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Google Fined $US22.5 Million For Apple Privacy Breach

Posted: August 10th, 2012 | Author: | Filed under: Apple, Google, Standout | Tags: , , , , , , , , , | Comments Off on Google Fined $US22.5 Million For Apple Privacy Breach

GOOGLEThat behemoth that is Google has been fined $US22.5 million for violating the privacy of millions of Apple Safari browser users. Last October Google signed an agreement that included a pledge not to mislead consumers about privacy practices, oops.

In fining the behemoth the FTC – US Federal Trade Commission – said that Google had broken an agreement made with the commission in October 2011, Google had agreed not to place tracking cookies on or deliver targeted ads to Apple Safari users, but then went ahead and did so. The fine is the biggest imposed by the FTC against a company for violating a previous agreement with the Commission.

In a statemnet the FTC said that Google has agreed to pay the record $22.5 million civil penalty to settle Federal Trade Commission charges.

“The record setting penalty in this matter sends a clear message to all companies under an FTC privacy order,” said Jon Leibowitz, Chairman of the FTC. “No matter how big or small, all companies must abide by FTC orders against them and keep their privacy promises to consumers, or they will end up paying many times what it would have cost to comply in the first place.” ::::

Apple iPad - Google Search Using Apple Safari

Google was accused of using cookies to secretly track the habits of millions of people who used Apple’s Safari internet browser on iPhones and iPads. Google has said its tracking was not deliberate and it did not collect personal information such as names, addresses or credit card details. Google placed an advertising tracking cookie on the computers of Safari users who visited sites within Google’s DoubleClick advertising network,’ The FTC said in it’s statement, “Google had previously told these users they would automatically be opted out of such tracking.” While Google agreed to the fine, it did NOT admit it had violated the earlier agreement.

Google has agreed to pay the fine, which is the largest penalty ever placed on a company for violating an FTC order. But it is still a drop in the bucket compared to Google’s second-quarter revenues of $US12.21 billion. Google generates billions of dollars in revenues annually from selling online advertising services, including the delivery of targeted ads online. Cookies are small pieces of computer text that are used to collect information from computers and can be used to serve targeted ads to consumers. By placing a tracking cookie on a user’s computer, an advertising network can collect information about the user’s web-browsing activities and use that information to serve online ads targeted to the user’s interests or for other purposes.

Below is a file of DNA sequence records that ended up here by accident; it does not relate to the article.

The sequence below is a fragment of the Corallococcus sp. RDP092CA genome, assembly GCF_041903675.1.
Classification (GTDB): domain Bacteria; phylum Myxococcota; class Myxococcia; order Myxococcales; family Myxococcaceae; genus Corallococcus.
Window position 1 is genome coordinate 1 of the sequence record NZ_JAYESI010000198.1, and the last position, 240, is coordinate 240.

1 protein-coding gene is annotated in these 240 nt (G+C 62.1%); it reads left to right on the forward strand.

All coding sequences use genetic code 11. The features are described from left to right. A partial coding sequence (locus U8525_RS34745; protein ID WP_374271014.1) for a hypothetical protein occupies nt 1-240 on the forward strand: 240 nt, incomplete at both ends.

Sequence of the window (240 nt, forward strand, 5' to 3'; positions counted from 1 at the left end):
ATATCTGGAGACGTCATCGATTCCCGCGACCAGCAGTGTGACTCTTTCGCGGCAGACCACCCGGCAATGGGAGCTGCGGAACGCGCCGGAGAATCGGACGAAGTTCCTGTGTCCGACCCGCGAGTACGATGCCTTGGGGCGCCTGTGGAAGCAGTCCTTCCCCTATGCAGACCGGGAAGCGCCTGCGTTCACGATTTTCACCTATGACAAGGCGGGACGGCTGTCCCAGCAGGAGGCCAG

David Vladeck, director of the FTC’s Bureau of Consumer Protection, acknowledged the penalty may seem small, but said it sends a clear message to protect privacy in the future. “We have Google under order for another 19 years … and if there’s further violations, one could anticipate that the Commission would insist on increasingly higher civil penalties,” Mr Vladeck said.

According to the FTC’s complaint, Google specifically told Safari users that because the Safari browser is set by default to block third-party cookies, as long as users do not change their browser settings, this setting “effectively accomplishes the same thing as [opting out of this particular Google advertising tracking cookie].”  In addition, Google represented that it is a member of an industry group called the Network Advertising Initiative, which requires members to adhere to its self-regulatory code of conduct, including disclosure of their data collection and use practices.

Companies such as Google rely on collecting user data for a large part of their revenue, but privacy advocates have argued that tech companies are generally not doing enough to safeguard customer privacy. In its complaint, the FTC charged that for several months in 2011 and 2012, Google placed a certain advertising tracking cookie on the computers of Safari users who visited sites within Google’s DoubleClick advertising network, although Google had previously told these users they would automatically be opted out of such tracking, as a result of the default settings of the Safari browser used in Macs, iPhones and iPads.

Related:

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GOOGLE LOSES AUSTRALIAN FEDERAL COURT APPEAL

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Google Wallet Security PIN Exposure Vulnerability

Chrome Sidles Up Behind IE as 2nd Most Popular Browser

@m_a_silverman

source: ftc

source: reuters

source: afp


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